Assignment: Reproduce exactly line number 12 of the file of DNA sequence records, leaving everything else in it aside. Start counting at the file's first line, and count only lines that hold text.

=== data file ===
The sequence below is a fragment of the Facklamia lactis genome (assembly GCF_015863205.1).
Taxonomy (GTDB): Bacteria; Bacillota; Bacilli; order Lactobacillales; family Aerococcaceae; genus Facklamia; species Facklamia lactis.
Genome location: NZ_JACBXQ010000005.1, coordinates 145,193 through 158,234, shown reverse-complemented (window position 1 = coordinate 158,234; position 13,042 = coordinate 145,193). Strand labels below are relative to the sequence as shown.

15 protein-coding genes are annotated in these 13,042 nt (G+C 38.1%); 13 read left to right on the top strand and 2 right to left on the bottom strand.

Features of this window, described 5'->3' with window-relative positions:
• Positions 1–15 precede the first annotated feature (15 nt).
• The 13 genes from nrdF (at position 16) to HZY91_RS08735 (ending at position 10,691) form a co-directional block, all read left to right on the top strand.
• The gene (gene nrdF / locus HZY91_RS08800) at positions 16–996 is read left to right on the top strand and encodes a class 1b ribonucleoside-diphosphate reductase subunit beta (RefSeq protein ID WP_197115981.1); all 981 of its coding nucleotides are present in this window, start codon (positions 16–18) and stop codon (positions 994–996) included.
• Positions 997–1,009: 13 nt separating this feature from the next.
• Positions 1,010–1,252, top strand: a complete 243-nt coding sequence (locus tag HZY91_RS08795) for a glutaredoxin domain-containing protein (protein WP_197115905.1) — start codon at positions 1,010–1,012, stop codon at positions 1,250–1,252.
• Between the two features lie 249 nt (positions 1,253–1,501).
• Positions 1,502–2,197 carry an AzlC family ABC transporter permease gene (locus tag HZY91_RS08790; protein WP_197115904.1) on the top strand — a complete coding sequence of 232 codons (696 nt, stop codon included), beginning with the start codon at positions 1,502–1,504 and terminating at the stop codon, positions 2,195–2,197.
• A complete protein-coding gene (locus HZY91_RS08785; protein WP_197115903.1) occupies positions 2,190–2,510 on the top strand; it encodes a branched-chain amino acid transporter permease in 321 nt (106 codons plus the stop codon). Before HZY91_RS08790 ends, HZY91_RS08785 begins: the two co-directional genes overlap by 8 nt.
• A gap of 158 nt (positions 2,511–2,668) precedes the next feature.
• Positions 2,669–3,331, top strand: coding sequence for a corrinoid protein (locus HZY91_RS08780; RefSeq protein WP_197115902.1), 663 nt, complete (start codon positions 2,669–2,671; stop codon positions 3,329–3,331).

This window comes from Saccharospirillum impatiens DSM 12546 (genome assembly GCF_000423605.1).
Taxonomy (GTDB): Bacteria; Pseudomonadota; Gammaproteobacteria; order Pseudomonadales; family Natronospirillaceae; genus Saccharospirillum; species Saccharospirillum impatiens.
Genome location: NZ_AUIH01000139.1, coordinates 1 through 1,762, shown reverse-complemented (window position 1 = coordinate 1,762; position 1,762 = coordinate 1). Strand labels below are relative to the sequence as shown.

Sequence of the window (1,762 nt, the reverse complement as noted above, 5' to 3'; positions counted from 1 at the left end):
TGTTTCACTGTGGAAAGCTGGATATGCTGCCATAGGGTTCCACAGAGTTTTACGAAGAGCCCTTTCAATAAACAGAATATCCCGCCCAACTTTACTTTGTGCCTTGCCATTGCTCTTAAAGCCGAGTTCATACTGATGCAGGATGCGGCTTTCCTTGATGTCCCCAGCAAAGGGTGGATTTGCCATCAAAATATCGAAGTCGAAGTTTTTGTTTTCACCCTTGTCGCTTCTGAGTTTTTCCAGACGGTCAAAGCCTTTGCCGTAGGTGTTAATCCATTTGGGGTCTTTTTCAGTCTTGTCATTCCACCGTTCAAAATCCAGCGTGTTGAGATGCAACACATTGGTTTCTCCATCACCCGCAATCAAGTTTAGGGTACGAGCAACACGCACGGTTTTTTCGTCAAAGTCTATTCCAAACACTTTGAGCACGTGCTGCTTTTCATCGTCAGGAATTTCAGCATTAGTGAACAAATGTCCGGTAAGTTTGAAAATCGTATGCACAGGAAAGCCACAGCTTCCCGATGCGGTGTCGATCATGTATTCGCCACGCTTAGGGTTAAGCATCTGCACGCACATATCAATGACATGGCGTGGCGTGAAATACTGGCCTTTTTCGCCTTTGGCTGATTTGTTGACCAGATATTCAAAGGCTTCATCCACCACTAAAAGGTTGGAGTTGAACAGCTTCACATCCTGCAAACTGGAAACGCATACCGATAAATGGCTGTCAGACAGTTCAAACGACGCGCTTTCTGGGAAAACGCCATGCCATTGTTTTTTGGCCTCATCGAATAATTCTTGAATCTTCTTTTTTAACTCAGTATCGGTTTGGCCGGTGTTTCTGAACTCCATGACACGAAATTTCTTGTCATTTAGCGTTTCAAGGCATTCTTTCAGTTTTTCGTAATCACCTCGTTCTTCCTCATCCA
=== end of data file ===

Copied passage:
• Positions 1,502–2,197 carry an AzlC family ABC transporter permease gene (locus tag HZY91_RS08790; protein WP_197115904.1) on the top strand — a complete coding sequence of 232 codons (696 nt, stop codon included), beginning with the start codon at positions 1,502–1,504 and terminating at the stop codon, positions 2,195–2,197.